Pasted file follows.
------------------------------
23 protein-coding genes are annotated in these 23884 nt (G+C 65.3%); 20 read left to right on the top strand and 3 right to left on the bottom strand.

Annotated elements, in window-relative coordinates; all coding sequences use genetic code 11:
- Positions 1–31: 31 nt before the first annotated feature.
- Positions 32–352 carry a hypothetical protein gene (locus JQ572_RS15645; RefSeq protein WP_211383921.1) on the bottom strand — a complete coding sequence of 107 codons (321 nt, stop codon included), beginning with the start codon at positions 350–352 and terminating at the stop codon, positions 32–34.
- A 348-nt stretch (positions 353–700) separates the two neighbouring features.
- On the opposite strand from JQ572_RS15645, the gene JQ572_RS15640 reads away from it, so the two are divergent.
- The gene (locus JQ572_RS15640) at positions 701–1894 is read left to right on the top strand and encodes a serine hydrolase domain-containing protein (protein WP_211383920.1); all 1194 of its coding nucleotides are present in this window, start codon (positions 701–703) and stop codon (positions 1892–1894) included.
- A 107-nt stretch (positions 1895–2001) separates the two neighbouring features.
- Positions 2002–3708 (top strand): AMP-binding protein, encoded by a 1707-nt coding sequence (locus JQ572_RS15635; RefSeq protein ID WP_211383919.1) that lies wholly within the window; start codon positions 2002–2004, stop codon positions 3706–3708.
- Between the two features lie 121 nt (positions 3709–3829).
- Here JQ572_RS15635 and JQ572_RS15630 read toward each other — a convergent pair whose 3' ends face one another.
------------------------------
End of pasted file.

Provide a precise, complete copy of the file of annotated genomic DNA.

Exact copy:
23 protein-coding genes are annotated in these 23884 nt (G+C 65.3%); 20 read left to right on the top strand and 3 right to left on the bottom strand.

Annotated elements, in window-relative coordinates; all coding sequences use genetic code 11:
- Positions 1–31: 31 nt before the first annotated feature.
- Positions 32–352 carry a hypothetical protein gene (locus JQ572_RS15645; RefSeq protein WP_211383921.1) on the bottom strand — a complete coding sequence of 107 codons (321 nt, stop codon included), beginning with the start codon at positions 350–352 and terminating at the stop codon, positions 32–34.
- A 348-nt stretch (positions 353–700) separates the two neighbouring features.
- On the opposite strand from JQ572_RS15645, the gene JQ572_RS15640 reads away from it, so the two are divergent.
- The gene (locus JQ572_RS15640) at positions 701–1894 is read left to right on the top strand and encodes a serine hydrolase domain-containing protein (protein WP_211383920.1); all 1194 of its coding nucleotides are present in this window, start codon (positions 701–703) and stop codon (positions 1892–1894) included.
- A 107-nt stretch (positions 1895–2001) separates the two neighbouring features.
- Positions 2002–3708 (top strand): AMP-binding protein, encoded by a 1707-nt coding sequence (locus JQ572_RS15635; RefSeq protein ID WP_211383919.1) that lies wholly within the window; start codon positions 2002–2004, stop codon positions 3706–3708.
- Between the two features lie 121 nt (positions 3709–3829).
- Here JQ572_RS15635 and JQ572_RS15630 read toward each other — a convergent pair whose 3' ends face one another.